Why is Digital PR a big deal?

You’re reading this blog because you’re trying to build a business with zero marketing budget, right? (I hope so, at least, because that’s the whole point of this site.)

Digital PR is one of the most powerful marketing activities you can do with no money.

A good way to think about marketing activity is like a balance sheet; what do you put in, what do you get out? So let’s look at that balance sheet for digital PR:

What you put in: time and creativity, but not money. You need to come up with ideas for how you can convince the media to write about your business (i.e. what’s the story), and then you need to do the leg-work of selling-in that story. That means emailing as many journalists and writers as you can find, or even getting on the phone, tailoring the story for each of them so that it’s specifically relevant to their audience, and doing a good job of explaining why it matters to them.

What you get out: links to your website, better performance in Google, more visitors to your site, more sales. Plus, there’s all the increased visibility of your brand that simply comes from the media talking about it.

Maybe a little bit, but not really. Old school SEO (Search Engine Optimisation) does link-building in a very unsophisticated way, and it’s starting to fail. These guys just try their best to get links to your website wherever and however they can, often by paying people to add links to their sites, going for quantity over quality because for a long time that’s what worked.

With an SEO specialist, you would often find that you get a lot of links to your site from places that make no sense – like a construction company for some reason linking to your cat food site, with no context or explanation.

Google is smarter now, and it can tell when SEO people are trying to fool it into thinking that a website is more popular and trustworthy than it really is. It understands context a lot better. If you’ve got a link pointing to your site from an article that’s talking about stuff that’s relevant to what your business does, that’s more valuable than a random link from a site that has absolutely nothing in common with yours.

With Digital PR, you get that all important context – the link to your site will usually be on a page that contains an article that’s relevant to your business, and often from a reputable, trustworthy website.

Can I do Digital PR myself?

Yes! Big companies with big budgets pay agencies to do this kind of work for them, but if you’re time rich and cash poor there’s no reason you can’t do it yourself. Journalists don’t care if an email comes from a professional PR executive at an expensive consultancy, or just somebody running their own small business – all they care about is a getting a good story that their readers will love.

If you’re a small, brand new business then even one or two pieces of online media coverage linking to your website will make a big difference. But if the stars are aligned, you come up with a great pitch, and everything falls into place, the best case scenario is that a story you sell into the media goes viral, gets picked up by dozens or even hundreds of online media sources, and suddenly you’ve got a huge volume of high quality links pointing to your website.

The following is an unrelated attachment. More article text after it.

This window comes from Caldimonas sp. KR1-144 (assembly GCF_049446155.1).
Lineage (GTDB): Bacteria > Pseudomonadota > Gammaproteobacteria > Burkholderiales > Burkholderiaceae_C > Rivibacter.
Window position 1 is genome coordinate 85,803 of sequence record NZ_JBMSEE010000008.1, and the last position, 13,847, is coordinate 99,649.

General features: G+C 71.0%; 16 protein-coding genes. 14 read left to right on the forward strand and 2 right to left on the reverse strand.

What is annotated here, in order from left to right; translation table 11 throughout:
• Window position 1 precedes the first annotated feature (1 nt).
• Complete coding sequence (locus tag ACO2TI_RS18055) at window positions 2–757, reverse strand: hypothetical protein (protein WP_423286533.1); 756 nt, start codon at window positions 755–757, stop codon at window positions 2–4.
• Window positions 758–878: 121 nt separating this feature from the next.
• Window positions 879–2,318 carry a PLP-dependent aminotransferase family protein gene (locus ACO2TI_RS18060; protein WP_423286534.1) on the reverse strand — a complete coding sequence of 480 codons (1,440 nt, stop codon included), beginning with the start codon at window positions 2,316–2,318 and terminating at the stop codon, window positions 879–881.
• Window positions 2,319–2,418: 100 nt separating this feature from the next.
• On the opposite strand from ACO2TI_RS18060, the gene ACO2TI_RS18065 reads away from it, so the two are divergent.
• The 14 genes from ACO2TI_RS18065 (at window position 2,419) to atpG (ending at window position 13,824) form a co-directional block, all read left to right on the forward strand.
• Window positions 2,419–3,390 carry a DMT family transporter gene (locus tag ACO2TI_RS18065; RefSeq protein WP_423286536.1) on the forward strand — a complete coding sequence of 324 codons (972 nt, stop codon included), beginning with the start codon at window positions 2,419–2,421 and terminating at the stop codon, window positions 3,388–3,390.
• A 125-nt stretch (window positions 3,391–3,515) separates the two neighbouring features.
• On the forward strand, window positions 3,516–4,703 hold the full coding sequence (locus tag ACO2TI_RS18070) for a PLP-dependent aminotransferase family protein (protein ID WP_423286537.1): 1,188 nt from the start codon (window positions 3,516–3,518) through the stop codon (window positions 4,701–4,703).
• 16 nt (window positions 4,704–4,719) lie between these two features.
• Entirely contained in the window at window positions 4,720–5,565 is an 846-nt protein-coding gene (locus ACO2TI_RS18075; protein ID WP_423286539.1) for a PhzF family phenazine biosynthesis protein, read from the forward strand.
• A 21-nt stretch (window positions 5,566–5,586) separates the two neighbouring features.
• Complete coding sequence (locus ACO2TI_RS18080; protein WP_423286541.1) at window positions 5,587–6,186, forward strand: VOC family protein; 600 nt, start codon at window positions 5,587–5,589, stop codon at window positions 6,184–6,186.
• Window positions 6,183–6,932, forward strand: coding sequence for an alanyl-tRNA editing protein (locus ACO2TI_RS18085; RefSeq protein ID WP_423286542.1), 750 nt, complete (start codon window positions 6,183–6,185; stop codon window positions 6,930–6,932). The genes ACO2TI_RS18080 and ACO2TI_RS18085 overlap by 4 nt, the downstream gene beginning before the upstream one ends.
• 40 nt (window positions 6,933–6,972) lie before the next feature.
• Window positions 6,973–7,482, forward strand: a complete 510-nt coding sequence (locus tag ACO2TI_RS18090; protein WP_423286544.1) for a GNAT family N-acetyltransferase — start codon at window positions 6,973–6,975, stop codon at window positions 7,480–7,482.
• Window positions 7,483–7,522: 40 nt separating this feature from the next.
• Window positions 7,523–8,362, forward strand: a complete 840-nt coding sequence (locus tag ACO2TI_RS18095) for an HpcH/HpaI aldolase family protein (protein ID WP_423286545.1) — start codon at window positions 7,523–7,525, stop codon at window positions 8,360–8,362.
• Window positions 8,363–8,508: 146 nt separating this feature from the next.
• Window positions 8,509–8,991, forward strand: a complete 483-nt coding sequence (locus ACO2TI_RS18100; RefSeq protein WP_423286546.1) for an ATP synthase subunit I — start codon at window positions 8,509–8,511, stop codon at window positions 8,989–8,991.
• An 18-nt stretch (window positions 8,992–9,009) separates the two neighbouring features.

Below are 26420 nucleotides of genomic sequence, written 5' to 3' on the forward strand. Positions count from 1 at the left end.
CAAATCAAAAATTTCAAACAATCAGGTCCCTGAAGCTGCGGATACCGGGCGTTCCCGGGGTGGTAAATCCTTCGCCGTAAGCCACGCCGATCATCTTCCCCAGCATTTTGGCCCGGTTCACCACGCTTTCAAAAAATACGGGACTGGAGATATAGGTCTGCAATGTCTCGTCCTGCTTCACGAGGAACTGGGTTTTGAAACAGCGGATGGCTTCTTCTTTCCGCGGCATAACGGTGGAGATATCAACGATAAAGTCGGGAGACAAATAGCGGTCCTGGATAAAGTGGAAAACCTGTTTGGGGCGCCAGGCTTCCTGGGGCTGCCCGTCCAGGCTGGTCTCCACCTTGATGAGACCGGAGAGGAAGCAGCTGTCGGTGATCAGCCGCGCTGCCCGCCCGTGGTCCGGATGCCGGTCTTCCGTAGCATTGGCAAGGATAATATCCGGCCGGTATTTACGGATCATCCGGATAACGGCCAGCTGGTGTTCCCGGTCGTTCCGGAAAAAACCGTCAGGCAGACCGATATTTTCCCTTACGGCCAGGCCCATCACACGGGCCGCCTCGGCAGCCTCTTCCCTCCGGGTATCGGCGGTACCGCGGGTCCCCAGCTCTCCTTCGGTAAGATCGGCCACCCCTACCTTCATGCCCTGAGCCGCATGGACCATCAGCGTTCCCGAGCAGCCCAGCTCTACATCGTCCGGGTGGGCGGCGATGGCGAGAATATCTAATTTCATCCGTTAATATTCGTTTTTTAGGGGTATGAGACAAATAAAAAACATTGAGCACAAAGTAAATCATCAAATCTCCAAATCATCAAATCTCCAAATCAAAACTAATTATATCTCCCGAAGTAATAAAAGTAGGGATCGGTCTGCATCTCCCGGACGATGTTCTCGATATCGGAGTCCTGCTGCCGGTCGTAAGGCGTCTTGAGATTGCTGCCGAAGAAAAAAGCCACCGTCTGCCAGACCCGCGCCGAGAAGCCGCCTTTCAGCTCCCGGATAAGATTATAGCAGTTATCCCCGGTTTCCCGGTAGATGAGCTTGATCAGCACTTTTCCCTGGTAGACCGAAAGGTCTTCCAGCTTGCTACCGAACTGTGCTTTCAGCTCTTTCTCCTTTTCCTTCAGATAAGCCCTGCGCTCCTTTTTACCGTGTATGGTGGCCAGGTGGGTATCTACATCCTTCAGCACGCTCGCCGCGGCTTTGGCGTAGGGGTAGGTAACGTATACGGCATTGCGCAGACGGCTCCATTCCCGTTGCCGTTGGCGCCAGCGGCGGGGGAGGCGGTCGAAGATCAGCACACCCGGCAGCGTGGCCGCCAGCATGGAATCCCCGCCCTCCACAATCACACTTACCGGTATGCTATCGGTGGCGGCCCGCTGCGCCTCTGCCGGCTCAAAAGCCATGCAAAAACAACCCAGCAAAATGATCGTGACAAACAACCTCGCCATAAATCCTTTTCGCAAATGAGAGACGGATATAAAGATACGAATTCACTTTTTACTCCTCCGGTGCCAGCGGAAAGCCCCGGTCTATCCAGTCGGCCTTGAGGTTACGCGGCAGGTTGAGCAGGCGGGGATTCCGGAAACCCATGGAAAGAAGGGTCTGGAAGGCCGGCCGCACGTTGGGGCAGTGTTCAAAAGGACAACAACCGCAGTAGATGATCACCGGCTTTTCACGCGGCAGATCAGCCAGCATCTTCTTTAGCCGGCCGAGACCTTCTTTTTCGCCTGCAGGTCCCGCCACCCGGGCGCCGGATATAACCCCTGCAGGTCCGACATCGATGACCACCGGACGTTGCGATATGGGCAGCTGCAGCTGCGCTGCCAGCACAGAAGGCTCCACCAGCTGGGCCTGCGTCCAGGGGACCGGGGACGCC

What you need to get good at is understanding what kind of stories and content media websites want, and figuring out ways to offer them that stuff in a way that includes your brand. I’ve got two pieces of advice to help you with that:

  • Constantly read the media that you want your business to be featured in – this will give you a good feel for the kind of things they publish.
  • Be persistent but polite. Most of the stuff you try to pitch to the media won’t be of interest, that’s just the nature of the game. Be polite, don’t waste their time, and go back a month later with a different pitch. Sooner or later something will hit.

How I got a PR agency to the top of Google’s search results

In January 2014 I started work at the financial and corporate PR agency, Hudson Sandler, as head of digital. One of the projects I worked on there was revamping the agency’s website, which was sorely out of date and failing to generate any inbound sales enquiries because it was not appearing in search engine results for any relevant terms.

I started work on this project in autumn of 2014 and by the time I left the agency in summer 2015, the website was on the front page of Google for many relevant search terms, and right at the top of the results for key terms such as ‘financial PR agency’ and ‘corporate PR agency’. During that period the monthly traffic increased exponentially and the site began generating lucrative sales leads for the agency.

My budget for this project was £0, and there are dozens of much larger UK agencies competing for those search terms.

So how did I do it?

The first step was to move the site from static HTML pages to a content management system that would make it easy for us to add and edit content, so we migrated the old site to WordPress with a modified off-the-peg template to match the agency’s branding. I also installed an SEO plugin which automatically generated sitemaps and allowed me to manually edit page titles and meta-descriptions.